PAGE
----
The Public Investment Fund of Saudi Arabia has bought a 5% stake in Nintendo furthering the country’s forays into gaming.

That may seem like a small amount to be investing into a company like Nintendo but the deal makes Saudi the company’s fifth biggest investor.

The transaction’s filing with Japan’s Finance Ministry says that the deal is “for investment purposes”.

It may also come as a surprise that a company the likes of Nintendo would be welcoming of the deal.

Nintendo preach family values and have done for years. Their in-house games are almost all directed towards families.

Nintendo’s website says their mission is “to put smiles on the faces of everyone we touch”.

That surely must now include the 81 people who were beheaded by the Saudi government in March?

A Nintendo spokesperson refused to comment on the deal. They stated that they only found out about from news reports in Japan.

Then again, Nintendo have just announced that they will fall 700,000 units shy of their anticipated Switch console sales for the year.

Esports investments

The Saudi region has been making several moves into the gaming sphere in 2022. The country seems determined to expand its portfolio of investments with a plethora of deals in the esports space.

At the start of the year, the PIF forked out over $1Bn in order to purchase the ESL.

They also bought FACEIT, the biggest and most widely used anti-cheat system for CS:GO.

Saudi combined the companies in order to create and esporting superpower, with a huge scope.

They also own 37.9 million shares in Activision. An asset that was losing the PIF money up until Microsoft stepped in to buy Activizion Blizzard.

Running alongside the PIF, the Saudi Wealth Fund has also been making moves into gaming. They have a stake in Capcom, Electronic Arts and Take-Two.

Esportswashing danger

Much like you’d see in other sports, with Formula 1 visiting middle eastern countries and China, or the World Cup being held in Qatar, sportswashing is a genuine concern when it comes to Saudi making so many investments into the esports and gaming space.

If you are unfamiliar with the concept of sportswashing, the Collins dictionary defines it as:

The practice of a controversial company or country using sports sponsorship to improve its reputation

The phrase was coined by Amnesty International. They want it to describe the use of sports to distract from human rights abuses.

Saudi now have a 10-year deal with Formula 1 and have the majority stake in Newcastle United Football Club too.

Over the years, video games haven’t been scared to touch on real world issues and politics.

A certain mission in Modern Warfare 2 comes to mind. “No Russian”.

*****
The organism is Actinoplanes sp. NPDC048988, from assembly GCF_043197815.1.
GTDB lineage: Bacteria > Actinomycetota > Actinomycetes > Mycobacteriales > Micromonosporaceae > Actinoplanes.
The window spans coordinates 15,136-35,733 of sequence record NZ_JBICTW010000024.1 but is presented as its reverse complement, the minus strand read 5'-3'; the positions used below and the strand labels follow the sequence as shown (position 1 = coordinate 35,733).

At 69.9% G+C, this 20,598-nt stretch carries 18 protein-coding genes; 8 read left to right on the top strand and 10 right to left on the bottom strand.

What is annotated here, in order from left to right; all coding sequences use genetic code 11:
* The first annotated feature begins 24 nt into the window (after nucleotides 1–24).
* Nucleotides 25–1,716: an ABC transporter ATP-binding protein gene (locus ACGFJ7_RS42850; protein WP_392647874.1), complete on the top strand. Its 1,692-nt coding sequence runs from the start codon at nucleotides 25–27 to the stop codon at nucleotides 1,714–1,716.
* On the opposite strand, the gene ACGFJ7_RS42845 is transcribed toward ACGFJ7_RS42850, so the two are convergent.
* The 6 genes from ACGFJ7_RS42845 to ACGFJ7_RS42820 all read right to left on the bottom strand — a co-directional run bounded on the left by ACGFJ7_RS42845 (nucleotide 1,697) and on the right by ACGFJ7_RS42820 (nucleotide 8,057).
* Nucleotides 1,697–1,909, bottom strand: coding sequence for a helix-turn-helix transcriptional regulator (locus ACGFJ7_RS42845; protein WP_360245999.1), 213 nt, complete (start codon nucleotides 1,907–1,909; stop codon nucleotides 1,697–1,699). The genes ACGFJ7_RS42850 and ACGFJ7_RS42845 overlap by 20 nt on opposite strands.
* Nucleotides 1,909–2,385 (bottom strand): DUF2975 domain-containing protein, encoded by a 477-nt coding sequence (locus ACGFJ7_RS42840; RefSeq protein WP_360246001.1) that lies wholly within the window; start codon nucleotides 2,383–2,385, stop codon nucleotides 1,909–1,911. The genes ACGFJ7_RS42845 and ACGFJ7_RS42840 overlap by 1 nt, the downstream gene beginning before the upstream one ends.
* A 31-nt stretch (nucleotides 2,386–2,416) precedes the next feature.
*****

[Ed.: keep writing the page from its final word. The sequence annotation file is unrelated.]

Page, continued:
These kinds of things spark outrage and can even end up highlighting the real world issues that happen in certain regions across the world.

If that were to happen again in 2022, in the exact same guise, with the situation that is ongoing in Eastern Europe, you bet there’d be some vivid discussion.

Saudi’s investment across these video game companies basically guarantees that none of them will turn their creativity against the country.

You will not see a mission in 2022’s Modern Warfare 2 that depicts a middle-eastern beheading or even a plane hijacking (as we have done previously).

It’s all about shifting the focus away from the shady, back-alley goings on that may be happening in the country.

Human rights issues

The World Freedom Index placed Saudi Arabia 151st on their freedom ranking in 2020.

They were scored ZERO on Freedom of Domestic Movement and Identity and Relationships.

These issues, which Saudi Arabia consistently forgo when it comes to consideration in the public eye, are things that the country is trying to deflect from.

They want to be associated with owning FACEIT, with having shares in Activision, with hosting WWE Events, having Anthony Joshua fight there.

There are many things that Saudi Arabia are using in their aggressive sportswashing scheme. All in order to try and deflect from the real issues in their country.

Rather than develop along with the rest of the world and change the way that they operate and accomodate, they’d rather spend billions to try and force the world to show a blind eye.

In 2010, a Saudi prince, Saud Abdulaziz bin Nasser al Saud murdered one of his servants, earning himself a 20-year prison sentence.

He won’t mind that though, his crime was on UK soil, allowing Nasser to have a fair and just trial.

He was having an affair with his servant. Instead of pleading his innocence, Nasser spent most of the trial trying to convince the world that he was not homosexual.

If he had been found out to have been having this affair in his home country, he would most certainly have been killed. This is just one other aspect of their country’s shameful approach to human rights.

More investments to come… probably

Saudi Arabia’s actions and reputation cannot be ignored, regardless of how many moves into the esports market they make.

The deal with Nintendo is just the latest in a long line of investments and deals that the Saudi government has made to diversify it’s sportswashing portfolio.

You’d also be safe to wager that it wouldn’t be the last. That being said, hopefully the people right at the top of these companies, who make these deals, are aware that they may be getting into bed with the devil.

Photo via REUTERS/Issei Kato

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